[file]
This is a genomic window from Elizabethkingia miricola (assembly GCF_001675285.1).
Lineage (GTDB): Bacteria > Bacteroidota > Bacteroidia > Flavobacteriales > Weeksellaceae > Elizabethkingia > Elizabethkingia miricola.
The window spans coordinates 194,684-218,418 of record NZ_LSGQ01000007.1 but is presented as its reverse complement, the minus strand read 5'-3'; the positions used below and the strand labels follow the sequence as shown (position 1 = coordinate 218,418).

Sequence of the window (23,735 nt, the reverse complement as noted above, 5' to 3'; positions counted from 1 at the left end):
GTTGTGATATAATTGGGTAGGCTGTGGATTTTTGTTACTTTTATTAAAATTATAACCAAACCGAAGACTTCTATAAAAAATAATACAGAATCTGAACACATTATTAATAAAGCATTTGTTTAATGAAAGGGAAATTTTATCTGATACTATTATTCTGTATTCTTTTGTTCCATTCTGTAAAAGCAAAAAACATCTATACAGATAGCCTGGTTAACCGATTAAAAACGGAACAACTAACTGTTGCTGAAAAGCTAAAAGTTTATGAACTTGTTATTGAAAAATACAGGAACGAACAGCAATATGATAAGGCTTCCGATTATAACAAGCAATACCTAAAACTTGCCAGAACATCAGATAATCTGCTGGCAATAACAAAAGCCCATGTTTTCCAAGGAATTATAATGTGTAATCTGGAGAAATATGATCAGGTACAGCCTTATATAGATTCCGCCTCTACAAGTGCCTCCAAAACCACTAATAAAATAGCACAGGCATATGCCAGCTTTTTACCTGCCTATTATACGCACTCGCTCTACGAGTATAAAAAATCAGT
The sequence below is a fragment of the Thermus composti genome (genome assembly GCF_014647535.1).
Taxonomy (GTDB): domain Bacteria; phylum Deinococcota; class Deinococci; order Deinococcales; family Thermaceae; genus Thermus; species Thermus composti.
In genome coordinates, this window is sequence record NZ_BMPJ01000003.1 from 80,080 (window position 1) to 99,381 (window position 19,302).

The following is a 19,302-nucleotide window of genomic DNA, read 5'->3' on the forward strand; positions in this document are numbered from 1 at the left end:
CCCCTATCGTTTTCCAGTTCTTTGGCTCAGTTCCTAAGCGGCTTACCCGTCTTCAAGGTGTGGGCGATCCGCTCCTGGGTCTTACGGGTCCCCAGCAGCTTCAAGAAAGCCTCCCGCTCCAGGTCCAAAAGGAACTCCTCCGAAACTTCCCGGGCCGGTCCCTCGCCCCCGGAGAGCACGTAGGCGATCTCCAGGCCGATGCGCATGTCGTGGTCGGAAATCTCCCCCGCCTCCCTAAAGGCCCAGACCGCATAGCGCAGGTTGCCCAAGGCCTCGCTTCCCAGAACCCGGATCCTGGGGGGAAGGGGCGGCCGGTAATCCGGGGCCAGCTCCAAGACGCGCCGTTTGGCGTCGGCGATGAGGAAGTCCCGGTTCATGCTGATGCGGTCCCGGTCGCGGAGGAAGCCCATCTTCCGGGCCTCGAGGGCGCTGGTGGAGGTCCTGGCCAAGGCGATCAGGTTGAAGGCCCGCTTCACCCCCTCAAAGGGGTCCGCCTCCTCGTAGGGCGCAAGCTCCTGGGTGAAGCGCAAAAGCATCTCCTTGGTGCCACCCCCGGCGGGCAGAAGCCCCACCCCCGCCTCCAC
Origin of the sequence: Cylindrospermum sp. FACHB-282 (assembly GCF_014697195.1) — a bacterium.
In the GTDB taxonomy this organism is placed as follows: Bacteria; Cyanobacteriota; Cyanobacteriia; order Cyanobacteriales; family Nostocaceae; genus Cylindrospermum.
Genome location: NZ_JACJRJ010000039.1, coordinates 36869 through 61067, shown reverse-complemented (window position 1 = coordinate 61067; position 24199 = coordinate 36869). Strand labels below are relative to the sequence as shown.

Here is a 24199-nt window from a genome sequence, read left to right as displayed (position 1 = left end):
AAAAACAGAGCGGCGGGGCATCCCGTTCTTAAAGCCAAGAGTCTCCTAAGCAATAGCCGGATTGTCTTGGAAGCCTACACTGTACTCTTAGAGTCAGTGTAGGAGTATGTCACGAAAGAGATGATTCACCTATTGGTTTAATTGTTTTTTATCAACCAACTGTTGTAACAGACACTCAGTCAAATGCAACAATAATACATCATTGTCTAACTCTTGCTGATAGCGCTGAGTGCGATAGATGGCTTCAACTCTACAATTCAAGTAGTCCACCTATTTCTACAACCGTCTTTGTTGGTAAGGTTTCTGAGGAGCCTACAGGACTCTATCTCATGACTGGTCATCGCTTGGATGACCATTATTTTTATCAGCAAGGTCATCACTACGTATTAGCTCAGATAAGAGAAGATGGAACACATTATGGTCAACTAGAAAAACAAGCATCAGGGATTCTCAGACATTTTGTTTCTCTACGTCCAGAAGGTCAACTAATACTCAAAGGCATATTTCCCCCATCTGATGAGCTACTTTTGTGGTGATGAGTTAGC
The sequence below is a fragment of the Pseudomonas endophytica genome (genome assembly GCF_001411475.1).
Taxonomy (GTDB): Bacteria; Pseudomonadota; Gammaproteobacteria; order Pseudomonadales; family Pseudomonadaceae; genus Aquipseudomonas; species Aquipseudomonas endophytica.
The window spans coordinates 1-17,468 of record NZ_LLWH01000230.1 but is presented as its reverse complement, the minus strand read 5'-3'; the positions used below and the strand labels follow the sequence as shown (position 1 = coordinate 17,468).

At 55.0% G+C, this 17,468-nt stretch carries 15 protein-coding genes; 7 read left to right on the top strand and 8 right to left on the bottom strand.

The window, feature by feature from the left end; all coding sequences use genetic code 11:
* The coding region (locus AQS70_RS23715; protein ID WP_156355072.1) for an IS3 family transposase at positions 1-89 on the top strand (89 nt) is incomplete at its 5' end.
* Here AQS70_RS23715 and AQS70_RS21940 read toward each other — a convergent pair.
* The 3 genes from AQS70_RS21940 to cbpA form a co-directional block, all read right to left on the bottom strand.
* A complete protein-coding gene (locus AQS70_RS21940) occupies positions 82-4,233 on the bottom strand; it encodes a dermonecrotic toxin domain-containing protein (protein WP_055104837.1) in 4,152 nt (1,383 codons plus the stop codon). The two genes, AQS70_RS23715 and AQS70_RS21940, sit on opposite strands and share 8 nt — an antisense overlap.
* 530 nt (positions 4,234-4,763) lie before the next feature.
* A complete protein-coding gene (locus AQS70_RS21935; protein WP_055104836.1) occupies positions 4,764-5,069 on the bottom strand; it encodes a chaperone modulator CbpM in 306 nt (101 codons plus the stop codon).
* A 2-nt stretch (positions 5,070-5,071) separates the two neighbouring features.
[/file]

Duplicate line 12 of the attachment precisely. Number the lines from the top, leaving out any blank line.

In the GTDB taxonomy this organism is placed as follows: Bacteria; Cyanobacteriota; Cyanobacteriia; order Cyanobacteriales; family Nostocaceae; genus Cylindrospermum.